Dear FrankieReviewed By Beth Gilligan
Posted 03/08/05 15:37:30
Fresh off one of last year’s most side-splitting comedies (Andrew Lloyd Webber’s The Phantom of the Opera), actor Gerard Butler shifts into brooding, dramatic mode, playing a handsome stranger whose appearance disrupts the life of Scottish single mom Lizzie (Emily Mortimer) and her deaf nine-year old son, Frankie (Jack McElhone).For years, Lizzie and Frankie have led a transient life, moving from place to place in hopes that they will never be located by Frankie’s abusive father. Intensely protective of her son, Lizzie has never had the heart to tell him about his father’s true nature; instead, she has concocted a lie that threatens to spin out of control at any given moment. As far as Frankie knows, his father is a sailor whose travels around the globe don’t prevent him from writing long, affectionate letters to his son. The truth is decidedly more complicated: the letters from Frankie’s dad have all been penned by Lizzie, who picks them up at a post office box in another town.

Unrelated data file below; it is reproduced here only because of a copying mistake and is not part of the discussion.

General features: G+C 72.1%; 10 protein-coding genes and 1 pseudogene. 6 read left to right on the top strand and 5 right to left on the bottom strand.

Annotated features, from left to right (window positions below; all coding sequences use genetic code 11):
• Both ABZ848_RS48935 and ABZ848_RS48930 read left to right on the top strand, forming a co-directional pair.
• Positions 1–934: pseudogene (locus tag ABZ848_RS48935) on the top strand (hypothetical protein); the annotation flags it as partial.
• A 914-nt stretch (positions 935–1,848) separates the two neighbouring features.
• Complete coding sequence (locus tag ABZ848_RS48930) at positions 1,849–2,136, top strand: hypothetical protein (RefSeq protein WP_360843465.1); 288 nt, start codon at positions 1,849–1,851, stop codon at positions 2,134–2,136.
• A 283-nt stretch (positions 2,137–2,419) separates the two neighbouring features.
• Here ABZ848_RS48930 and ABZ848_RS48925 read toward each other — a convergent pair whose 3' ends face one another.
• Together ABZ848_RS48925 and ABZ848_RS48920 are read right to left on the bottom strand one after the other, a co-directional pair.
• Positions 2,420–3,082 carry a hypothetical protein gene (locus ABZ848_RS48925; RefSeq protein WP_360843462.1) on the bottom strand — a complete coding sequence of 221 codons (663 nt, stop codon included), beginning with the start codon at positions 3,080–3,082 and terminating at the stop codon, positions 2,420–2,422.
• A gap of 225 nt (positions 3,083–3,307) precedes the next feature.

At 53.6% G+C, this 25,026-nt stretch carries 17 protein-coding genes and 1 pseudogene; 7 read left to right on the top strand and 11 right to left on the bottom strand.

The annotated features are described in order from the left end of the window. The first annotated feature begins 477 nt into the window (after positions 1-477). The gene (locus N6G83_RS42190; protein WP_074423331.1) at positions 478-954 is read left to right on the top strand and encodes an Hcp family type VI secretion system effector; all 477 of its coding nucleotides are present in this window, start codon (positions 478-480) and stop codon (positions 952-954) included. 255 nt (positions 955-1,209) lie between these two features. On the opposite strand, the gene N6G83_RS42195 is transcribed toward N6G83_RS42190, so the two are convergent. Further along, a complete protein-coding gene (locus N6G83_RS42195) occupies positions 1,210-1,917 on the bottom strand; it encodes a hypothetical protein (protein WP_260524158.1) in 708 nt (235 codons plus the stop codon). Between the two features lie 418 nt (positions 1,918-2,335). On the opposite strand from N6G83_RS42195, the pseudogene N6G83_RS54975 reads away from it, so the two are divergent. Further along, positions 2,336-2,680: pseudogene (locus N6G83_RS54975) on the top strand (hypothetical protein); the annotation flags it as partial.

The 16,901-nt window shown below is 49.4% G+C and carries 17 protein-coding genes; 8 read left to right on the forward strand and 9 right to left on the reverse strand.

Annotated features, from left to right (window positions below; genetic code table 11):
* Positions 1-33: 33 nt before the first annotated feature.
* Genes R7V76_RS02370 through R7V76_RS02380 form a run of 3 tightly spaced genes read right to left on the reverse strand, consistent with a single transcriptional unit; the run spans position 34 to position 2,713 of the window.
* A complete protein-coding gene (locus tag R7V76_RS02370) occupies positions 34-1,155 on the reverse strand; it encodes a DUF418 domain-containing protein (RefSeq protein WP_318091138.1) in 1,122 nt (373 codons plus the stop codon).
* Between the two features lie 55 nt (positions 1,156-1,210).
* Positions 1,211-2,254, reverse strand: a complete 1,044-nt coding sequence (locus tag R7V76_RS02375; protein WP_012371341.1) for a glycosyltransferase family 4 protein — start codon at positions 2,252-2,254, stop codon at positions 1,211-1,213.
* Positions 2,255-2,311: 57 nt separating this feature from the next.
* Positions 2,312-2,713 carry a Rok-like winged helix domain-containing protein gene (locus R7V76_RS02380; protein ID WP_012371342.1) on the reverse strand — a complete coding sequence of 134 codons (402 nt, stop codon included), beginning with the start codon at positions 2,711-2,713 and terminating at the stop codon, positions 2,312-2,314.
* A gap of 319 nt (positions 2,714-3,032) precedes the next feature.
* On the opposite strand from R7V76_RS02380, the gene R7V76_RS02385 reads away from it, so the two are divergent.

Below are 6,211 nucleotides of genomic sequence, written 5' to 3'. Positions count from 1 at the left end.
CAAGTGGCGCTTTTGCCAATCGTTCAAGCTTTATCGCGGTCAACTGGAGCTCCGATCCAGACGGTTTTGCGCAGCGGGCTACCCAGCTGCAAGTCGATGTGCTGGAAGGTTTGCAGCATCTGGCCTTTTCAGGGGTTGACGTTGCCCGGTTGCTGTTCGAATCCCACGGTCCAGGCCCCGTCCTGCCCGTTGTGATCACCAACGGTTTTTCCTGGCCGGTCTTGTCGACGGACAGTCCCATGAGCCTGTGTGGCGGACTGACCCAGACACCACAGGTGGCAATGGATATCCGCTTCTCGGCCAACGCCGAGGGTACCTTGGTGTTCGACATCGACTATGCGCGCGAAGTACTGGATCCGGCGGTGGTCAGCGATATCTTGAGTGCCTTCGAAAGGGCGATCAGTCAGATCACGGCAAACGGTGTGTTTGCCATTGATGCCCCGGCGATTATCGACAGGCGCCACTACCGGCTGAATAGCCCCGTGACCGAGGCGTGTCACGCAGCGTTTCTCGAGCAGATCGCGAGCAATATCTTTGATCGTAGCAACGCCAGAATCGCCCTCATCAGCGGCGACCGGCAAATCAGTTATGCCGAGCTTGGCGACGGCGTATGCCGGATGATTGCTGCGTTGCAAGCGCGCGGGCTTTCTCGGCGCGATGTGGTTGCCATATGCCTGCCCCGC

While this charade has been happily carried on for years, trouble arises when Frankie spies a newspaper article announcing the impending arrival of his father’s ship. Panicked, Lizzie turns to a friend, who gives her the contact information for a man (Butler) who may be willing to pose as Frankie’s dad for a day or two. However, complications arise when Frankie’s real dad resurfaces, and Lizzie begins to develop an affection for the mysterious stranger.Throughout its 102 minute running time, Dear Frankie walks a precarious line between sentimentality and darkness. To director Shona Auerbach’s credit, it never dissolves into the fairy tale or the melodrama it has the potential to become. Although the script is at times contrived, the conviction the actors bring to their respective roles elevates the material. Emily Mortimer is especially affecting in her rendering of a woman who has spent years building walls around herself, only to see them topple one by one.
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